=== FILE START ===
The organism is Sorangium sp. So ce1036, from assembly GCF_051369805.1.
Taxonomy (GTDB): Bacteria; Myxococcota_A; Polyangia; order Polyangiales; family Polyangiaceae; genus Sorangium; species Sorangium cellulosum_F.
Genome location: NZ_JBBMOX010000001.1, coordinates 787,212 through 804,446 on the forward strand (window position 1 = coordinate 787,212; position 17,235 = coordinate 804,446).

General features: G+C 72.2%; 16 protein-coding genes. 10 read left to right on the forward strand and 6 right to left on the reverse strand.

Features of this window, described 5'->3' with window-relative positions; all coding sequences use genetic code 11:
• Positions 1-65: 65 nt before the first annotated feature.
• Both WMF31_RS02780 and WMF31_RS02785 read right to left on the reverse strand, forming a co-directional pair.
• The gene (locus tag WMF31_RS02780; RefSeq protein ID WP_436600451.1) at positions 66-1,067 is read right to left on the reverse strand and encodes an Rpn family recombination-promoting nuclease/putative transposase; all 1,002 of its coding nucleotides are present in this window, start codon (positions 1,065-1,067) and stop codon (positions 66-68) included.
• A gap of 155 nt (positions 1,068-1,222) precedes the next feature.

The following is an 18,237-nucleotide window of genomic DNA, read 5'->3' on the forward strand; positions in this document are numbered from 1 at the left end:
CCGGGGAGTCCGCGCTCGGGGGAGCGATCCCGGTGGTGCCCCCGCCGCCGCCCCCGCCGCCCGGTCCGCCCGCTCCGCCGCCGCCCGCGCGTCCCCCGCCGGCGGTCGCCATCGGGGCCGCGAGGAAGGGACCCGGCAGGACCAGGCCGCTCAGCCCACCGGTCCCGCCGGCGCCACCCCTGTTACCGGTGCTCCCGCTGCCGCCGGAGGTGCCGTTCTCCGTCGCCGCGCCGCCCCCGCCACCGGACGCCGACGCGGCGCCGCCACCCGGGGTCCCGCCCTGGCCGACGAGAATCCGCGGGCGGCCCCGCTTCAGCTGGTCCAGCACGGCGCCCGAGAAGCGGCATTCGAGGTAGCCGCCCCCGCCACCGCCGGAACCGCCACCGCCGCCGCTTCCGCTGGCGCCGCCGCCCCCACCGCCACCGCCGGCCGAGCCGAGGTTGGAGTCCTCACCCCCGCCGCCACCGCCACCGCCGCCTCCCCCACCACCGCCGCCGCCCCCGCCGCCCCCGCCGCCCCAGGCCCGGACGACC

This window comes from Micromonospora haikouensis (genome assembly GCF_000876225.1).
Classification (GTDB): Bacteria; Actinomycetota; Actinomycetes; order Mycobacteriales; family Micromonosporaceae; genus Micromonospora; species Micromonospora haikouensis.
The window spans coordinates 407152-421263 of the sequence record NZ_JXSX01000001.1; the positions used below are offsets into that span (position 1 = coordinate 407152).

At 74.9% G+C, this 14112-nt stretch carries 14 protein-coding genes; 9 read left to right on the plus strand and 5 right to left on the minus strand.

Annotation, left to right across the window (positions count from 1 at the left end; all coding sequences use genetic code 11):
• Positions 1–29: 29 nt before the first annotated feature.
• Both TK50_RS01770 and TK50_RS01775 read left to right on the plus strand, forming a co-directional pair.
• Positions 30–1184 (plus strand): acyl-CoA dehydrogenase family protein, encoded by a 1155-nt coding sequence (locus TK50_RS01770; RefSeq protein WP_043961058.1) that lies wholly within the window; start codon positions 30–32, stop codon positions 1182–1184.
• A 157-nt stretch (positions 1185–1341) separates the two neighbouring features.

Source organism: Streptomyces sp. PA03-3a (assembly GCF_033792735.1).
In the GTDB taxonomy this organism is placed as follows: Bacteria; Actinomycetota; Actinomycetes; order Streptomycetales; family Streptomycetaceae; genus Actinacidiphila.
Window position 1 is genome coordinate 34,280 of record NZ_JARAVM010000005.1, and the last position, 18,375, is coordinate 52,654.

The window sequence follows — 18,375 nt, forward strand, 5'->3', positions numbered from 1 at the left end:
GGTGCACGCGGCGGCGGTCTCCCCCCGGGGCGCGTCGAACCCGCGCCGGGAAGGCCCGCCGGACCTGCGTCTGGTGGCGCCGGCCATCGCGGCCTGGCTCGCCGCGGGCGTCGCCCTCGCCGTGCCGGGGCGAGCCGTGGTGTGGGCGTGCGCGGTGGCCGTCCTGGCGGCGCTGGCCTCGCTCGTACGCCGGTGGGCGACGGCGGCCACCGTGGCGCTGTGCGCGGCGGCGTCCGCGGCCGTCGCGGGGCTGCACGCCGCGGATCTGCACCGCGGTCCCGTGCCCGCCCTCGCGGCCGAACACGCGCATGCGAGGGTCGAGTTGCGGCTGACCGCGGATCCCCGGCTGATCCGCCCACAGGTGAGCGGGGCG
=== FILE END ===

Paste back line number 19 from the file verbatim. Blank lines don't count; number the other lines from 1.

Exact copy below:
• Positions 30–1184 (plus strand): acyl-CoA dehydrogenase family protein, encoded by a 1155-nt coding sequence (locus TK50_RS01770; RefSeq protein WP_043961058.1) that lies wholly within the window; start codon positions 30–32, stop codon positions 1182–1184.